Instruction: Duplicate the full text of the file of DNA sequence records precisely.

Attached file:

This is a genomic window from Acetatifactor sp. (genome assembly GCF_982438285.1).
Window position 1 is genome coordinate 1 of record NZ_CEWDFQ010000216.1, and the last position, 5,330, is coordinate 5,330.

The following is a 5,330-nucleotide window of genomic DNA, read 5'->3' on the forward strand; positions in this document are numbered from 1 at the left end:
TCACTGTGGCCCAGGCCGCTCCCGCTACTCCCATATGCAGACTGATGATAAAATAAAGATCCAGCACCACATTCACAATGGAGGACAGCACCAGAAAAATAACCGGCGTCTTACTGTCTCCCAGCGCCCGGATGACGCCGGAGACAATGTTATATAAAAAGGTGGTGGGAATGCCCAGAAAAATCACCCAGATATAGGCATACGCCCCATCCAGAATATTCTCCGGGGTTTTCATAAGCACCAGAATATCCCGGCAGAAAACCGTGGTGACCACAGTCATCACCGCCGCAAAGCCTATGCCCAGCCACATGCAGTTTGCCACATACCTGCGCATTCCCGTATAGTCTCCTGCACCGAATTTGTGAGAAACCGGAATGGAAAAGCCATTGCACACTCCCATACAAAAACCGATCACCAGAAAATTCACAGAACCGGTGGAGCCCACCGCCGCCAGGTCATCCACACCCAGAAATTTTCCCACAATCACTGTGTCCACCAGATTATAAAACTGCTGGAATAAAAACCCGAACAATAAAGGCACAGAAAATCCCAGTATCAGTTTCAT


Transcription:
This is a genomic window from Acetatifactor sp. (genome assembly GCF_982438285.1).
Window position 1 is genome coordinate 1 of record NZ_CEWDFQ010000216.1, and the last position, 5,330, is coordinate 5,330.

The following is a 5,330-nucleotide window of genomic DNA, read 5'->3' on the forward strand; positions in this document are numbered from 1 at the left end:
TCACTGTGGCCCAGGCCGCTCCCGCTACTCCCATATGCAGACTGATGATAAAATAAAGATCCAGCACCACATTCACAATGGAGGACAGCACCAGAAAAATAACCGGCGTCTTACTGTCTCCCAGCGCCCGGATGACGCCGGAGACAATGTTATATAAAAAGGTGGTGGGAATGCCCAGAAAAATCACCCAGATATAGGCATACGCCCCATCCAGAATATTCTCCGGGGTTTTCATAAGCACCAGAATATCCCGGCAGAAAACCGTGGTGACCACAGTCATCACCGCCGCAAAGCCTATGCCCAGCCACATGCAGTTTGCCACATACCTGCGCATTCCCGTATAGTCTCCTGCACCGAATTTGTGAGAAACCGGAATGGAAAAGCCATTGCACACTCCCATACAAAAACCGATCACCAGAAAATTCACAGAACCGGTGGAGCCCACCGCCGCCAGGTCATCCACACCCAGAAATTTTCCCACAATCACTGTGTCCACCAGATTATAAAACTGCTGGAATAAAAACCCGAACAATAAAGGCACAGAAAATCCCAGTATCAGTTTCAT